Writing for Young Readers

Writers. We are so very flawed. So human. We mess up in life. Our books never quite measure up to what we hoped they would become when we first conceived them in our heads. Or maybe it’s just me…. But what a gift to be reminded that there are real people out there, YOUNG people, who sometimes use our humble little stories like rungs on a ladder, as they go up, up, up, as they inch toward who they will become, which is nothing short of the future.
(Hey, why do you write children’s books anyway? Will you ever write a “real” book? You know, for adults? Hmm…. It’s like Clarice Lispector says in A Hora Da Estrela: “Things were somehow so good that they were in danger of becoming very bad because what is fully mature is very close to rotting.”)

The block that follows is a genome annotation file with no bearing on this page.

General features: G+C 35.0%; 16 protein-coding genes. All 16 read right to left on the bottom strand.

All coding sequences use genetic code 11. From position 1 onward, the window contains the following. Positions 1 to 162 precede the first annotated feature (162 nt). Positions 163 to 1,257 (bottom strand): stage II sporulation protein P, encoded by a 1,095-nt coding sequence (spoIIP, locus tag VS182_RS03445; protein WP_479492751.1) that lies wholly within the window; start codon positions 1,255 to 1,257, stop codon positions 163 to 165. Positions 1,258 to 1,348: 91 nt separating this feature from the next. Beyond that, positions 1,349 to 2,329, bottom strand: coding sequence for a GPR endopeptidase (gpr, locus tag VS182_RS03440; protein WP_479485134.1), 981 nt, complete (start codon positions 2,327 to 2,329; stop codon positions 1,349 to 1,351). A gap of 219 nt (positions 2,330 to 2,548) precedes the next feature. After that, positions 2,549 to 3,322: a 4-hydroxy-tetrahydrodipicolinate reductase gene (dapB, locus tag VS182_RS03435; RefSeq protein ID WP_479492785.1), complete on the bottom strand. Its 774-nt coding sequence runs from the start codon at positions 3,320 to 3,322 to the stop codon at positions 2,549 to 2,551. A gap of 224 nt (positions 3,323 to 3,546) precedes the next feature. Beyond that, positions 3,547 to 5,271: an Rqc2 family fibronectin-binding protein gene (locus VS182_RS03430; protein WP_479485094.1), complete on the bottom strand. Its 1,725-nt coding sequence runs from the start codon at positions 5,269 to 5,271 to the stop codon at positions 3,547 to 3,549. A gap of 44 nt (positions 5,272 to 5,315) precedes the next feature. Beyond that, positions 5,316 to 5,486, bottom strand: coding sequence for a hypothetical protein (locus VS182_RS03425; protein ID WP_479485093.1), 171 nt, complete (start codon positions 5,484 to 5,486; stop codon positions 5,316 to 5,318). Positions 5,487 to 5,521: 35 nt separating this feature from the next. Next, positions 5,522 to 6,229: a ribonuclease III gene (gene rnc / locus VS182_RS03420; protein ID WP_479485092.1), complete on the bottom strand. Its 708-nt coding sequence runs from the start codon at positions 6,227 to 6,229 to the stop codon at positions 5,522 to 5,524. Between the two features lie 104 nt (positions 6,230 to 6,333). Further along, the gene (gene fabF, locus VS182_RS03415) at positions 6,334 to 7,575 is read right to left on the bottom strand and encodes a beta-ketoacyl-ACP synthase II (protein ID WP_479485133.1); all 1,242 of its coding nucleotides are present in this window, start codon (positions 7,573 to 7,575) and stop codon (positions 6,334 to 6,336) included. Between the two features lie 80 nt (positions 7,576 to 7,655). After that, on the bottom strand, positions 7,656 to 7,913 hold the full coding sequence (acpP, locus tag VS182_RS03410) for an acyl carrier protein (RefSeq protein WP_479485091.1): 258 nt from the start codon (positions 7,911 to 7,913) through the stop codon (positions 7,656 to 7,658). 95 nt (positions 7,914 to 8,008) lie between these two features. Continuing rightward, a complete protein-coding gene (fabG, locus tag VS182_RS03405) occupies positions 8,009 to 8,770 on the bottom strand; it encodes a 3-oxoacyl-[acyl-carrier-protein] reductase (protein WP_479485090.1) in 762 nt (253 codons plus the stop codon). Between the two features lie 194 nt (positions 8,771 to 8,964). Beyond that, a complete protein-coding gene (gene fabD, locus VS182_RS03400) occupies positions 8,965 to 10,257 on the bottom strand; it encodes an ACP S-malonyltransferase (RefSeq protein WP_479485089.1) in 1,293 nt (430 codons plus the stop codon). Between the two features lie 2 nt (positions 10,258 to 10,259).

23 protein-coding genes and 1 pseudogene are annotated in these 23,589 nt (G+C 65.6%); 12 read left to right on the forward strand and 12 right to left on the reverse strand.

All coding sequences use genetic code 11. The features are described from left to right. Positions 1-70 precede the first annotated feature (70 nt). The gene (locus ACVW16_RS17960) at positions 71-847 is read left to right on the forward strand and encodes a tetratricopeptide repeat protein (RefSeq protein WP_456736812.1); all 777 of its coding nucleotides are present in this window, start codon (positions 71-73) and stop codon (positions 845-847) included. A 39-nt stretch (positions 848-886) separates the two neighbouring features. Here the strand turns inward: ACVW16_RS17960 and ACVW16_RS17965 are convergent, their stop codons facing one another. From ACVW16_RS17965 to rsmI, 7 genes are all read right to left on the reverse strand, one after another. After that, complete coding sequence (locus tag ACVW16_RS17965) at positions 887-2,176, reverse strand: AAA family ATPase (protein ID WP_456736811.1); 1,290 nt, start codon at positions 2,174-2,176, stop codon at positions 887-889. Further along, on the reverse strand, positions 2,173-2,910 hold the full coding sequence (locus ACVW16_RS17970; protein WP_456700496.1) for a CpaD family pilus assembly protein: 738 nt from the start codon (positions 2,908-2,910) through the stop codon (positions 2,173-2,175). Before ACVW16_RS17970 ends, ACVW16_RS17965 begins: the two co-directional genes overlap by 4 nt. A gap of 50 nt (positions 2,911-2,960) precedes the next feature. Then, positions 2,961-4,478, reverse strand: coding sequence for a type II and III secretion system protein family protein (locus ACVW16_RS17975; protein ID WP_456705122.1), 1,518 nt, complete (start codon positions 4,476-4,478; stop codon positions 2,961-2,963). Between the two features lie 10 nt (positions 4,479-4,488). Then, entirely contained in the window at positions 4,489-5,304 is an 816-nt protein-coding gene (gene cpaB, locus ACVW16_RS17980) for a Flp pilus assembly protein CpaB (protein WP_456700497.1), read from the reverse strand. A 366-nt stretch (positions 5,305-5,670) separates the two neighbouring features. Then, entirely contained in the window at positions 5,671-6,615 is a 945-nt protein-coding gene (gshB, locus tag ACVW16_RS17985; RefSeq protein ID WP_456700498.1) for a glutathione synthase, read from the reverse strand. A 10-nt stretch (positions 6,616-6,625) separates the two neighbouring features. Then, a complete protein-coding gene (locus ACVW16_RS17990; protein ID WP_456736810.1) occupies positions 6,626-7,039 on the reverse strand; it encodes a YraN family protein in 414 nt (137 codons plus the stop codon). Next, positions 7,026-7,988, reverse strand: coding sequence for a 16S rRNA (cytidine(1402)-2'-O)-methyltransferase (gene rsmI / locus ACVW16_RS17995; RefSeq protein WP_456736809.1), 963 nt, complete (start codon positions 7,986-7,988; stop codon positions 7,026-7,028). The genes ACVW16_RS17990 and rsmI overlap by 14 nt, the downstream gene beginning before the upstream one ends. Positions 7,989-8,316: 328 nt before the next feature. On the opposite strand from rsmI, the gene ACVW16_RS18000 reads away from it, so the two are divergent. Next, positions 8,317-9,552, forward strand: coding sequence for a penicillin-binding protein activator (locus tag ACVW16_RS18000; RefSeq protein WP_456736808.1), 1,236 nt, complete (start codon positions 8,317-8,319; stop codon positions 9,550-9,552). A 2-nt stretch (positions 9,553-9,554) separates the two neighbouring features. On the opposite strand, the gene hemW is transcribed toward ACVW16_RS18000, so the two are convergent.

At the National Book Festival in DC last week I met Denae. She picked up Mexican WhiteBoy in her eighth grade language arts class as a joke when her teacher demanded everyone read silently for the first fifteen minutes of every class. At that time she defined herself as a “non-reader.” To her surprise, though, she ended up liking the story. Because she identified with the main characters. Which lead to her reading the rest of my books on her own. Outside of school. Which lead to her discovering so many other books. She’s now a sophomore at Howard University. She now describes herself as an avid reader. How amazing that our words can sometimes play an infinitesimal role in the journey of a young person.